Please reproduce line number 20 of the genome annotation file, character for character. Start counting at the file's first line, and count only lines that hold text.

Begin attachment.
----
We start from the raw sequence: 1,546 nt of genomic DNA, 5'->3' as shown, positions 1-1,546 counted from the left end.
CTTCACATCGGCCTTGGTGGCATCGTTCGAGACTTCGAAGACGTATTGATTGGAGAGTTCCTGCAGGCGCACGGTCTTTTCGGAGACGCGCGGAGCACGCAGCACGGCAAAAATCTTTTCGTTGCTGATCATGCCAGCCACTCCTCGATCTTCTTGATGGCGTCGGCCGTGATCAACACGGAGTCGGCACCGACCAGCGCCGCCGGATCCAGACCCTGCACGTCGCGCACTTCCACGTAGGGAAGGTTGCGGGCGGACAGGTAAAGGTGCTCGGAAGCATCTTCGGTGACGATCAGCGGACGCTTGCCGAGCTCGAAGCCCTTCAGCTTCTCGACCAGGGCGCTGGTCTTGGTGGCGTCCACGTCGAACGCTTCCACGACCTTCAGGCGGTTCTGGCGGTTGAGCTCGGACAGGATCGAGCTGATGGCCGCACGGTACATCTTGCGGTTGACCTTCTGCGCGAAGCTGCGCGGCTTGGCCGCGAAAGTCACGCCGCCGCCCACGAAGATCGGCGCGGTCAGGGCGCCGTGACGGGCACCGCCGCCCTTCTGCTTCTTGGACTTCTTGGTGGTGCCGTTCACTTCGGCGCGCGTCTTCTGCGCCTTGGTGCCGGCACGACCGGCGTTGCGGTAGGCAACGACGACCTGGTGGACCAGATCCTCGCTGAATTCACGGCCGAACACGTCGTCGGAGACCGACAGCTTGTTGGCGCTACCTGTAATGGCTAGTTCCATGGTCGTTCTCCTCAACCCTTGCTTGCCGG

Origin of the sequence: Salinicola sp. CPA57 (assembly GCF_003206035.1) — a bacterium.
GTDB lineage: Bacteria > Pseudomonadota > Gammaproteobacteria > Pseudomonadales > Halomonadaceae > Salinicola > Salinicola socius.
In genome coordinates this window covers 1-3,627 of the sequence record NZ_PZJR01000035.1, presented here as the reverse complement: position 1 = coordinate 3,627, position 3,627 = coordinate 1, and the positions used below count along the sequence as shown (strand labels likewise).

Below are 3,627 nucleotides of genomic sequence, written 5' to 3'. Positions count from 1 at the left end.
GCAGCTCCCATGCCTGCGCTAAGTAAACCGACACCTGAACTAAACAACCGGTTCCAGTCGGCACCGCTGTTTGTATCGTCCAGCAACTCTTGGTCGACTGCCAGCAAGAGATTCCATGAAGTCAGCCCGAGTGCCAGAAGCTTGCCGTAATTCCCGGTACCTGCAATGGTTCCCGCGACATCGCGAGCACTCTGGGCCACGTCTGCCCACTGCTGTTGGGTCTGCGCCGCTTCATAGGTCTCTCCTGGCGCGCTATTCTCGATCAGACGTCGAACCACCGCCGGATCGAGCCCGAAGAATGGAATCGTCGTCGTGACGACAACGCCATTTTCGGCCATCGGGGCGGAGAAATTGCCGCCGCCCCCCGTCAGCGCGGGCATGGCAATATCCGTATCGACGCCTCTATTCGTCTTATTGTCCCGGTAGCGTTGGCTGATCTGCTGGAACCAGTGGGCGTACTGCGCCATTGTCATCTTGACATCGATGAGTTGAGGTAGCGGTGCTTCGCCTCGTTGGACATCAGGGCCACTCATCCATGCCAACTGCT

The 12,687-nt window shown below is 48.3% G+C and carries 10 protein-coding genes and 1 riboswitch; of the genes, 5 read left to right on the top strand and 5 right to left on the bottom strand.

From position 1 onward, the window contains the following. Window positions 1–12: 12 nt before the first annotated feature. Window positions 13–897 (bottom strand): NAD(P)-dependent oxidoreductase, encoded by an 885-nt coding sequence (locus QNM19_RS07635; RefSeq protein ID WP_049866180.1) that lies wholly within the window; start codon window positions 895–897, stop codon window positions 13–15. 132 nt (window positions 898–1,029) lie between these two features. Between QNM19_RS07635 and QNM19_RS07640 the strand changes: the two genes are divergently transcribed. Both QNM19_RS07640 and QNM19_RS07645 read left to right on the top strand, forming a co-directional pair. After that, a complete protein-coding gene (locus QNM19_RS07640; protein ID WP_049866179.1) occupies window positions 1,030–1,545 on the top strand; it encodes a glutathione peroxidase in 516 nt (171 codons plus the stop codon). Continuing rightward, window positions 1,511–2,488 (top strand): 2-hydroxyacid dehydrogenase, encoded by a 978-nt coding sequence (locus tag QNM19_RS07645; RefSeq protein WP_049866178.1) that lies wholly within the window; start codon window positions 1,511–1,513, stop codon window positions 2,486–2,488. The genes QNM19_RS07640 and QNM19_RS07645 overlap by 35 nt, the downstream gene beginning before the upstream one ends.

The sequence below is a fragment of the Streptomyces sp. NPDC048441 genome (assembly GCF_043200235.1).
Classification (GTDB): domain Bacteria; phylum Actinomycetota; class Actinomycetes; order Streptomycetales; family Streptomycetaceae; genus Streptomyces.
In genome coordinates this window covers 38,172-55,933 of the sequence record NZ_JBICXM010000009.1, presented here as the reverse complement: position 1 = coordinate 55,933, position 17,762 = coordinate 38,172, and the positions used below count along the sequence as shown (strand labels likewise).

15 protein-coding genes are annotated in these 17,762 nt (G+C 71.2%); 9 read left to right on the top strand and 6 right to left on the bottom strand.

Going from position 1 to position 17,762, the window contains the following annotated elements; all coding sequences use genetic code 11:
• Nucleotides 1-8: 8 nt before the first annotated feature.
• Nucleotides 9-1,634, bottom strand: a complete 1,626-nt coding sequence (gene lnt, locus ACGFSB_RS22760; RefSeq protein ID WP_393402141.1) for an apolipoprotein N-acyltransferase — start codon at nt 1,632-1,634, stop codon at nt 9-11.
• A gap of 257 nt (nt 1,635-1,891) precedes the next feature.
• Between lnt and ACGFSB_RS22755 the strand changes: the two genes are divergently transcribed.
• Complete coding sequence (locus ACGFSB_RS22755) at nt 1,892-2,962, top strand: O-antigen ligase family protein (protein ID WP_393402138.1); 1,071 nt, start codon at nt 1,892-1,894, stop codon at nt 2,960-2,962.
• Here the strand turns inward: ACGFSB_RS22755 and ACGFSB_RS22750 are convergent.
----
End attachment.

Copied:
• Here the strand turns inward: ACGFSB_RS22755 and ACGFSB_RS22750 are convergent.